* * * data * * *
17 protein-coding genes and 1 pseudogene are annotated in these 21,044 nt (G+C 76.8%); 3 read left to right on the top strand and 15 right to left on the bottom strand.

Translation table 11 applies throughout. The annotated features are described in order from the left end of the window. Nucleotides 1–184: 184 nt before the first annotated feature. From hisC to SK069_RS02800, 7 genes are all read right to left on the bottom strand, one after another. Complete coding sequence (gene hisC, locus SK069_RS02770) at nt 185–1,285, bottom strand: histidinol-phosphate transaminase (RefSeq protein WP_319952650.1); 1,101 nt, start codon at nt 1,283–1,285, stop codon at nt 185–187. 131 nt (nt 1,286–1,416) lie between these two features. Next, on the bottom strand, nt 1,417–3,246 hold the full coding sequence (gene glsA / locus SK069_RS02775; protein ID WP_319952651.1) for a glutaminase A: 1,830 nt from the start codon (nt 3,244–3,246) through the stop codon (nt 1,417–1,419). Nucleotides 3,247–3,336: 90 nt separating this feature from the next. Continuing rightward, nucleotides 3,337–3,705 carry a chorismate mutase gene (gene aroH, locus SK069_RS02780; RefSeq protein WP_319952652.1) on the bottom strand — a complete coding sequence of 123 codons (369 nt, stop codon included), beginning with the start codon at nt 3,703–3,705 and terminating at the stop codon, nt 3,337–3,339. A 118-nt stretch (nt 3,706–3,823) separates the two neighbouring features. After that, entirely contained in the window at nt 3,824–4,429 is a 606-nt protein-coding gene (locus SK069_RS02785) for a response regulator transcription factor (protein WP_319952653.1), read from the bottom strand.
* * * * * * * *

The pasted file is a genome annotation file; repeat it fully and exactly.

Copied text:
17 protein-coding genes and 1 pseudogene are annotated in these 21,044 nt (G+C 76.8%); 3 read left to right on the top strand and 15 right to left on the bottom strand.

Translation table 11 applies throughout. The annotated features are described in order from the left end of the window. Nucleotides 1–184: 184 nt before the first annotated feature. From hisC to SK069_RS02800, 7 genes are all read right to left on the bottom strand, one after another. Complete coding sequence (gene hisC, locus SK069_RS02770) at nt 185–1,285, bottom strand: histidinol-phosphate transaminase (RefSeq protein WP_319952650.1); 1,101 nt, start codon at nt 1,283–1,285, stop codon at nt 185–187. 131 nt (nt 1,286–1,416) lie between these two features. Next, on the bottom strand, nt 1,417–3,246 hold the full coding sequence (gene glsA / locus SK069_RS02775; protein ID WP_319952651.1) for a glutaminase A: 1,830 nt from the start codon (nt 3,244–3,246) through the stop codon (nt 1,417–1,419). Nucleotides 3,247–3,336: 90 nt separating this feature from the next. Continuing rightward, nucleotides 3,337–3,705 carry a chorismate mutase gene (gene aroH, locus SK069_RS02780; RefSeq protein WP_319952652.1) on the bottom strand — a complete coding sequence of 123 codons (369 nt, stop codon included), beginning with the start codon at nt 3,703–3,705 and terminating at the stop codon, nt 3,337–3,339. A 118-nt stretch (nt 3,706–3,823) separates the two neighbouring features. After that, entirely contained in the window at nt 3,824–4,429 is a 606-nt protein-coding gene (locus SK069_RS02785) for a response regulator transcription factor (protein WP_319952653.1), read from the bottom strand.